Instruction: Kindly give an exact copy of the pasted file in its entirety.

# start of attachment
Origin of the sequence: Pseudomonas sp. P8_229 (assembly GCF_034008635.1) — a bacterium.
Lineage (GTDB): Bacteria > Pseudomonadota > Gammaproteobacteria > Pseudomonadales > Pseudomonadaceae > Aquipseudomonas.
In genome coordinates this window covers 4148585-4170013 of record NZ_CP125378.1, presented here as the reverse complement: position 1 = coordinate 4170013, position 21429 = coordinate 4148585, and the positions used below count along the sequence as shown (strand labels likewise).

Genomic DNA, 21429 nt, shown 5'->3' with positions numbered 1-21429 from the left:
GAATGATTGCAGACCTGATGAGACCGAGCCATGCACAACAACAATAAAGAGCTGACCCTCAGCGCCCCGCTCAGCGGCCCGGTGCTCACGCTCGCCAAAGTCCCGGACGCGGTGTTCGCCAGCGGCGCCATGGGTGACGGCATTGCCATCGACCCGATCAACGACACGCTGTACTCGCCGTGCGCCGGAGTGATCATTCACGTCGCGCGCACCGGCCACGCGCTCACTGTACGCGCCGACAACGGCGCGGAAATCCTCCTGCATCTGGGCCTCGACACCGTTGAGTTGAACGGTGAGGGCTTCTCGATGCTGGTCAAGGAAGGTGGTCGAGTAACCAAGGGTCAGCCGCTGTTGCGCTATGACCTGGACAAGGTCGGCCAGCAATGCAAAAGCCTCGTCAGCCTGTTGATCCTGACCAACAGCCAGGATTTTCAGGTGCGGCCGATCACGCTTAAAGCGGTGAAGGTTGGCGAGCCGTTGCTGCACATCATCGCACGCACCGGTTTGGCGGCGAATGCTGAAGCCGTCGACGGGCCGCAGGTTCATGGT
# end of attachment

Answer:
Origin of the sequence: Pseudomonas sp. P8_229 (assembly GCF_034008635.1) — a bacterium.
Lineage (GTDB): Bacteria > Pseudomonadota > Gammaproteobacteria > Pseudomonadales > Pseudomonadaceae > Aquipseudomonas.
In genome coordinates this window covers 4148585-4170013 of record NZ_CP125378.1, presented here as the reverse complement: position 1 = coordinate 4170013, position 21429 = coordinate 4148585, and the positions used below count along the sequence as shown (strand labels likewise).

Genomic DNA, 21429 nt, shown 5'->3' with positions numbered 1-21429 from the left:
GAATGATTGCAGACCTGATGAGACCGAGCCATGCACAACAACAATAAAGAGCTGACCCTCAGCGCCCCGCTCAGCGGCCCGGTGCTCACGCTCGCCAAAGTCCCGGACGCGGTGTTCGCCAGCGGCGCCATGGGTGACGGCATTGCCATCGACCCGATCAACGACACGCTGTACTCGCCGTGCGCCGGAGTGATCATTCACGTCGCGCGCACCGGCCACGCGCTCACTGTACGCGCCGACAACGGCGCGGAAATCCTCCTGCATCTGGGCCTCGACACCGTTGAGTTGAACGGTGAGGGCTTCTCGATGCTGGTCAAGGAAGGTGGTCGAGTAACCAAGGGTCAGCCGCTGTTGCGCTATGACCTGGACAAGGTCGGCCAGCAATGCAAAAGCCTCGTCAGCCTGTTGATCCTGACCAACAGCCAGGATTTTCAGGTGCGGCCGATCACGCTTAAAGCGGTGAAGGTTGGCGAGCCGTTGCTGCACATCATCGCACGCACCGGTTTGGCGGCGAATGCTGAAGCCGTCGACGGGCCGCAGGTTCATGGT